We meandered along Cobble Hill Road until we hit the highway near Cowichan Bay and ran into Stephen once again. He warned us about a missing street sign up ahead. Thank you, Stephen! The roads were not too hard to ride or navigate and we found ourselves in Glenora in good time to meet up with the checkpoint folks and fill up with water. Thanks again, Stephen!

We were told that we were just behind another group but I didn't think we'd see them. Our pace was steady, but not fast as we made our way out of Duncan and towards Lake Cowichan, a stretch which we found to be quite attractive, with some nice side roads and a bit through the woods.

We felt good coming in to Youbou, and after we doubled back on the road we would find out why. We arrived too late to meet the staffed checkpoint (and the edible goodies) but a cheerful gas station attendant signed our cards and wished us luck.

The highway back towards Duncan, the Cowichan Valley Highway, was, to be blunt, grim. Most of it was perfectly straight with some longer climbs and a relentless headwind that made me believe that there was something physically wrong with my bike. We were not encouraged by drivers passing us at 100 km/h on a 2-lane road, either. Joanne and I basically sucked wheel for almost 2 hours along this stretch (could somebody get us a tandem, please?) and when we finally reached the Tansor turnoff near Somenos I gladly said goodbye to the highway. There was a brisk descent shortly before Tansor, but not enough to win my heart!

As we rode through Somenos, we saw plenty of graveyards. Fortunately, they were merely scenic, not symbolic.

After turning on to the highway, Joanne and I found ourselves with a brisk tailwind as we flew through a construction zone. I was relieved that my bicycle was all okay as I was now cruising uphill at around 30 km/h after struggling to hit 20 for almost two hours on the Cowichan highway!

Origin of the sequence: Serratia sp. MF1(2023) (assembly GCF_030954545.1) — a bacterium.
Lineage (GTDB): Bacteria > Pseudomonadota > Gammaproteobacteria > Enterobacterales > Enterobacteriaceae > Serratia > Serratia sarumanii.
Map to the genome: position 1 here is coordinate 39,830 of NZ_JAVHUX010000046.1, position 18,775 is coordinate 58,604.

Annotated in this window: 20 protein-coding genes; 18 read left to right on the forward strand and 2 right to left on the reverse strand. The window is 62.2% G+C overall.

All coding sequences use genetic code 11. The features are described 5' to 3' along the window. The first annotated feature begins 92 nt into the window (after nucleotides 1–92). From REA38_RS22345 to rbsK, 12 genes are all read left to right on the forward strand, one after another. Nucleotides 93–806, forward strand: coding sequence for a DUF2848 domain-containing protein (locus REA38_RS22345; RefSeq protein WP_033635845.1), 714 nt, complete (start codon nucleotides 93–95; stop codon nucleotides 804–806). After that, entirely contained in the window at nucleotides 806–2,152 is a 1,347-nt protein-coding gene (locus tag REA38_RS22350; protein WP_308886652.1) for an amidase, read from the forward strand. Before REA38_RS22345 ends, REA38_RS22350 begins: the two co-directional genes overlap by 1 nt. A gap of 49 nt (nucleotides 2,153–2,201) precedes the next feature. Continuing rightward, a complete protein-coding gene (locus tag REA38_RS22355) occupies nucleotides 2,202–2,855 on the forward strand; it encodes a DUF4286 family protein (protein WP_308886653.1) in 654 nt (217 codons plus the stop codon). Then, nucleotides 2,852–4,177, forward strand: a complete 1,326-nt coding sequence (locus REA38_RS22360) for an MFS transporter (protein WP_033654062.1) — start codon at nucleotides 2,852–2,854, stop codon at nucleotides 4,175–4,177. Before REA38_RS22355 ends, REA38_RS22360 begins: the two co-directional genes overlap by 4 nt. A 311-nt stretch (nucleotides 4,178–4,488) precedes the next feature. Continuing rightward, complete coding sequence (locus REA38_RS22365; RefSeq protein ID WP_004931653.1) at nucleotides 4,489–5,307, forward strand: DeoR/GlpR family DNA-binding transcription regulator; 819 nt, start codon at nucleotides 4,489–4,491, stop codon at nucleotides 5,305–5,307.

This stretch of tailwind was all too short but the turn towards Chemainus was still welcome as it meant our ride was drawing to a close. We rode the hills and over more railroad tracks than I remembered from that morning and finished the ride with a little sprint towards the finish in Chemainus in a time of 10:45, which represented an average speed of over 20 km/h and about an hour off our bikes.

We earned our pins! We were also lucky to have the company of several of the other riders at Wing's restaurant before many of them headed back to the mainland, and in one case, Terry from up island in Courtenay. Chinese food combinations and milkshakes never tasted so good!

The main physical challenges I had during the ride were tightness between my shoulder blades, fatigue in my triceps (it took all I had to give a "thumbs up") and a weakness in my left leg. I have a problem with my left knee which makes it weak laterally, and I had a hard time unclipping my SPD pedal. The good news is that it was not that long ago that I would have felt the same way after riding 50 km (our bodies and brains are amazing things!). Further on the plus side, I believe I ate enough and Joanne and I both drank enough, judging by the number of times we got off our bikes to "dehydrate". There was no serious heat or cold to give us any problems, either.

To sum up, this is an amazing ride and one that any road rider could look forward to doing. You see a lot, there's no shortage of people out and about to say "hello" to, and it can be done easily in a day. I imagine it's one of the more pleasant randonneur routes; I'm keen on riding the longer distances, but I think it's going to be lonelier on the highways, instead of the byways...

*April Fool's! Thanks, Stephen...